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Generational Curses: Is there such a thing?

Updated on April 20, 2013

Is there such a thing as a generational curse?

Throughout my Christian walk, I have heard Christian’s use this term when there is a negative pattern passed down from generation to generation in their families. They are believed to be passed down from grandparents to parents and from parents to their offspring’s. Some of these patterns may go back for centuries.

Oftentimes, these families have been afflicted with alcoholism, drug addiction, poverty, sickness, disease, or any continual negative pattern. Some believe that somewhere in their family lineage, there was sin and rebellion against God, and because of it, their family is condemned to live out a curse for several generations.

This belief stems from a few verses in the Old Testament (Ex 20:5; Ex 34:7; Num 14:8; Deut 5:9) and I will admit, for the longest time I also believed that my family was cursed because of rebellion and sin against God thus explaining sickness, alcoholism, divorce, and a rash of other bad things wrong in the family. Let’s see what the Bible says about this.

For the sake of illustration, I will use only a couple of these verses from the KJV. In Exodus 34:6-7, when Moses was making two new tablets where God was to re-write the Ten Commandments, the Bible says:

“And the LORD passed by before him, and proclaimed, The LORD, The LORD God, merciful and gracious, longsuffering, and abundant in goodness and truth, Keeping mercy for thousands, forgiving iniquity and transgression and sin, and that will by no means clear the guilty; visiting the iniquity of the fathers upon the children, and upon the children's children, unto the third and to the fourth generation.”

Also in Lamentations 5:7, the Bible says:

“Our fathers have sinned, and are not; and we have borne their iniquities.”

There we can see where this belief of generational curses in some Christians stems from, but is this still in effect now that we are under a New Covenant? A covenant of grace?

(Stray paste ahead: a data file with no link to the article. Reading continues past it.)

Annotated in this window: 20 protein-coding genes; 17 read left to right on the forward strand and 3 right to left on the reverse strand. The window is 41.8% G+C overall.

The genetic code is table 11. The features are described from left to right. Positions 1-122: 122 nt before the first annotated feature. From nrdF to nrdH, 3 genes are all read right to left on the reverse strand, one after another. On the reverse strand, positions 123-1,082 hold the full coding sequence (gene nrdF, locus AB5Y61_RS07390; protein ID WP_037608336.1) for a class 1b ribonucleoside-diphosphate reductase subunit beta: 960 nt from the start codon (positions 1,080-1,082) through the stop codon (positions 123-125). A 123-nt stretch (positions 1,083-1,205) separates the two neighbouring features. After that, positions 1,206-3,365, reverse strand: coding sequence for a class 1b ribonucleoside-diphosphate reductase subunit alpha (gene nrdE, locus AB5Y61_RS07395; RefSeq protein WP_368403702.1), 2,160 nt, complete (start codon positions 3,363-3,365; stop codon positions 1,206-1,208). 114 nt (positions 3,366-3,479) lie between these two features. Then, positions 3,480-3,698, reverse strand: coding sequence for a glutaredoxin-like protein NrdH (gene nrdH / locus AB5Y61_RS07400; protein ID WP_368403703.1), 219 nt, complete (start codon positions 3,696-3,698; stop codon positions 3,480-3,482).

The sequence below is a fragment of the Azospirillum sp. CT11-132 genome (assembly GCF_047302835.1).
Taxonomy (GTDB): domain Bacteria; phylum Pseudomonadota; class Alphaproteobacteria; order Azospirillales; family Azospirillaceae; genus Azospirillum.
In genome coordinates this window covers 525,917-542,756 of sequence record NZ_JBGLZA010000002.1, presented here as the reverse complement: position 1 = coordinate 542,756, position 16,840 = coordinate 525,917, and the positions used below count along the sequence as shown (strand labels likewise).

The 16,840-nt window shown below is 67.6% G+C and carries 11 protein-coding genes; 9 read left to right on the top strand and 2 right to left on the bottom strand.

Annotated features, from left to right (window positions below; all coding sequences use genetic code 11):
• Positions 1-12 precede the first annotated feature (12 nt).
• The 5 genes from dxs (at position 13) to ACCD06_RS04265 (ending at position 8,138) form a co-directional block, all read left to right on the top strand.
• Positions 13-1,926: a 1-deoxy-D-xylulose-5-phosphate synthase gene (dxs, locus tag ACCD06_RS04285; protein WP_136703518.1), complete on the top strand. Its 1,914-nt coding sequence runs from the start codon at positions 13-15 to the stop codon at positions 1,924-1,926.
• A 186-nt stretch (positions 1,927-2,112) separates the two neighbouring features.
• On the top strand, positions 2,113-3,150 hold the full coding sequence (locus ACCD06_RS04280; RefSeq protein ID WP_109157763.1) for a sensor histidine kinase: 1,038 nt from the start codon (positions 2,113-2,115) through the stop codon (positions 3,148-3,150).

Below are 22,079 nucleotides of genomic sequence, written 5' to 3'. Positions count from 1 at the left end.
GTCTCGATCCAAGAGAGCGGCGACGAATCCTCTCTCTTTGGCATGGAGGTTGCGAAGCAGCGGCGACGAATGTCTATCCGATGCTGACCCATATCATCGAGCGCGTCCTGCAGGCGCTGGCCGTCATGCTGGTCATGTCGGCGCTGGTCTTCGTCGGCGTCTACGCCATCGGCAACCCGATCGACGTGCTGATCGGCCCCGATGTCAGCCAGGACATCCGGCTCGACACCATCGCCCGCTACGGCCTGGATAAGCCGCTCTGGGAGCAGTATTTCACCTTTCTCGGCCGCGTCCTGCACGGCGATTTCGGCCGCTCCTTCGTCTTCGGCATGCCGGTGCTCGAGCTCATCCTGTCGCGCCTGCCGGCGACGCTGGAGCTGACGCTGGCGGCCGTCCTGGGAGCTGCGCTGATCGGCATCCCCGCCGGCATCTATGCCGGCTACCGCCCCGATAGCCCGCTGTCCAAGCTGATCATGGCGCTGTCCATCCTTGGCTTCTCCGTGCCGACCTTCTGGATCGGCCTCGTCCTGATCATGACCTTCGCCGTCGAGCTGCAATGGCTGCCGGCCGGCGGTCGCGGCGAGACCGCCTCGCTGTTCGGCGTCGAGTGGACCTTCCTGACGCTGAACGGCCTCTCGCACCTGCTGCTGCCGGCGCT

If this curse were still in effect, then according to Exodus 22:18, I should be stoned to death for having practiced witchcraft in the past, as did many of my ancestors. Moreover, my descendants would be punished unto the third and fourth generation because of my rebellion and my sins against God.

Yes, I committed a grievous sin against God. I broke the First Commandment “Thou shalt have no other gods before me.” Sadly, according to the New Testament, I have broken all of the Ten Commandments, and under the old covenant, I deserved to die for having practiced witchcraft. Thankfully, because of what Jesus did for me, I no longer have to die. No one has to die, physically or spiritually. My descendants will not be punished for my sins either.

What Jesus accomplished on the cross is magnanimous. To better understand this, one would have to read the entire Bible, but for now let’s go to a few verses. In these verses, we will also learn the meaning of the word “curse.” In Galatians 3:13-14, the Bible says, Christ hath redeemed us from the curse of the law, being made a curse for us: for it is written, Cursed is every one that hangeth on a tree: That the blessing of Abraham might come on the Gentiles through Jesus Christ; that we might receive the promise of the Spirit through faith.”